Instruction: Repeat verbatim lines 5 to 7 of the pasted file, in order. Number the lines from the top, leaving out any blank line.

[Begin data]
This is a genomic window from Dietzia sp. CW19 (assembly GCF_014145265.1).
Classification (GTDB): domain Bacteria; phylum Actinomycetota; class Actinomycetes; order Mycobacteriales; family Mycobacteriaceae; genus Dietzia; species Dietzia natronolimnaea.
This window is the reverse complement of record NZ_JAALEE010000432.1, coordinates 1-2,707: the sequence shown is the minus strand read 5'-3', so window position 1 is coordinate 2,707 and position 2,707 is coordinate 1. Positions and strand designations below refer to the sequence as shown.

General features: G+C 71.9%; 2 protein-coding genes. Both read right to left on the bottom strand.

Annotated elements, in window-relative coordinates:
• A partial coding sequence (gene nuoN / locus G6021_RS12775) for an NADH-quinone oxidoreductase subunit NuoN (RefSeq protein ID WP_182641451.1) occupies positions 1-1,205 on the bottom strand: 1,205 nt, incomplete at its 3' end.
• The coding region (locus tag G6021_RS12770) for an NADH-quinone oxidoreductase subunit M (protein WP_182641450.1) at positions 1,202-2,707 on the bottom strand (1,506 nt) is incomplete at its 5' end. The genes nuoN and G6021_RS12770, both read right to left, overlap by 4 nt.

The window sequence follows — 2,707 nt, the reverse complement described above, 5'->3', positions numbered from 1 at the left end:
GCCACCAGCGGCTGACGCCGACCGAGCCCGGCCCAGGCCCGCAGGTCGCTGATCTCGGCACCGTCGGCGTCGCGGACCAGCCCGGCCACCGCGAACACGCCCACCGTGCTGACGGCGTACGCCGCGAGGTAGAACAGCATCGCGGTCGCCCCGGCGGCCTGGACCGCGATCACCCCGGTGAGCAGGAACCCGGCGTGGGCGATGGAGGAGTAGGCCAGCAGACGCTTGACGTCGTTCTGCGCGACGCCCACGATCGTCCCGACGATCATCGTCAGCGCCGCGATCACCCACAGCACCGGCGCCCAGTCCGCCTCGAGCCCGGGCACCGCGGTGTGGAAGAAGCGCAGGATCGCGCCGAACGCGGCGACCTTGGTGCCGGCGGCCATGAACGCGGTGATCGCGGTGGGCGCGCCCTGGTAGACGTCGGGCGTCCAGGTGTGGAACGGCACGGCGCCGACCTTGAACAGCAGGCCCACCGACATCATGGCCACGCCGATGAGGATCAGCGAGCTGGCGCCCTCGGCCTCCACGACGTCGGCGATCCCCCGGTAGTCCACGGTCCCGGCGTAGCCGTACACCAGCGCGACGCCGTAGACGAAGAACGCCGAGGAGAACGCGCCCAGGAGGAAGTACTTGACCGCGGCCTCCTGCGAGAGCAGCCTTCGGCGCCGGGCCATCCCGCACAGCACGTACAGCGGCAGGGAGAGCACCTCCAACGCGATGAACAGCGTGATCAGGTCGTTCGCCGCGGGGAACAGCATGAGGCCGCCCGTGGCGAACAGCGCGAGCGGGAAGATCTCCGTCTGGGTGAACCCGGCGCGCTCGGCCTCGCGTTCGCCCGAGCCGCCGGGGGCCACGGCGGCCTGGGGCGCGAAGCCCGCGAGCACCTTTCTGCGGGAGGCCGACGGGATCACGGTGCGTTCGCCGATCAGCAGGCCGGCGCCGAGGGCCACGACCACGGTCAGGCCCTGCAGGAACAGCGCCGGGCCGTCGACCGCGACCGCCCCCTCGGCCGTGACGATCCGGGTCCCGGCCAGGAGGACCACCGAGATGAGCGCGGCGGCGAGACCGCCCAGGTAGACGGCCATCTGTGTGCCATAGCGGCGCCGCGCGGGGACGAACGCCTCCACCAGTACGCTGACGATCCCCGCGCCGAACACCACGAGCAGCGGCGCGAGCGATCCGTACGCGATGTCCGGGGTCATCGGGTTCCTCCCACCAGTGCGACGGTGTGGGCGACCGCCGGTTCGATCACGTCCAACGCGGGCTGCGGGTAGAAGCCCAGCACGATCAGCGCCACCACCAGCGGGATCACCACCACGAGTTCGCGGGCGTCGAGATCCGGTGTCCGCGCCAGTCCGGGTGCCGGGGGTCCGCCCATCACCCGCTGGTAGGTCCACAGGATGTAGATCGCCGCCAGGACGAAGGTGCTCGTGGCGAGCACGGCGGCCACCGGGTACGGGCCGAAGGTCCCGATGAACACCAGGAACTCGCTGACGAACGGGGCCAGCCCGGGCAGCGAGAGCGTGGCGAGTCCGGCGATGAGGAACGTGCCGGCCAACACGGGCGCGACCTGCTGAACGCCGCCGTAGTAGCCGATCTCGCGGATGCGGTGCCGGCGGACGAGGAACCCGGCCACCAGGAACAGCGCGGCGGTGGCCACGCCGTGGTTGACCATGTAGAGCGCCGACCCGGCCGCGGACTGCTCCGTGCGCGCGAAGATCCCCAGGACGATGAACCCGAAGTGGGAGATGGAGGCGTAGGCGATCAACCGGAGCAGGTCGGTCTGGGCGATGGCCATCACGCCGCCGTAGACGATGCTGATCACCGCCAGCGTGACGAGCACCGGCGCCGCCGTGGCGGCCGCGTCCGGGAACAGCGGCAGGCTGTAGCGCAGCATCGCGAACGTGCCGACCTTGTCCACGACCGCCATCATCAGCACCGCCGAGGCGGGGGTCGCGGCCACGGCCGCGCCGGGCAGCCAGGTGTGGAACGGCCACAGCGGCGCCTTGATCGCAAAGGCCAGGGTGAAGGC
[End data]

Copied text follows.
Annotated elements, in window-relative coordinates:
• A partial coding sequence (gene nuoN / locus G6021_RS12775) for an NADH-quinone oxidoreductase subunit NuoN (RefSeq protein ID WP_182641451.1) occupies positions 1-1,205 on the bottom strand: 1,205 nt, incomplete at its 3' end.
• The coding region (locus tag G6021_RS12770) for an NADH-quinone oxidoreductase subunit M (protein WP_182641450.1) at positions 1,202-2,707 on the bottom strand (1,506 nt) is incomplete at its 5' end. The genes nuoN and G6021_RS12770, both read right to left, overlap by 4 nt.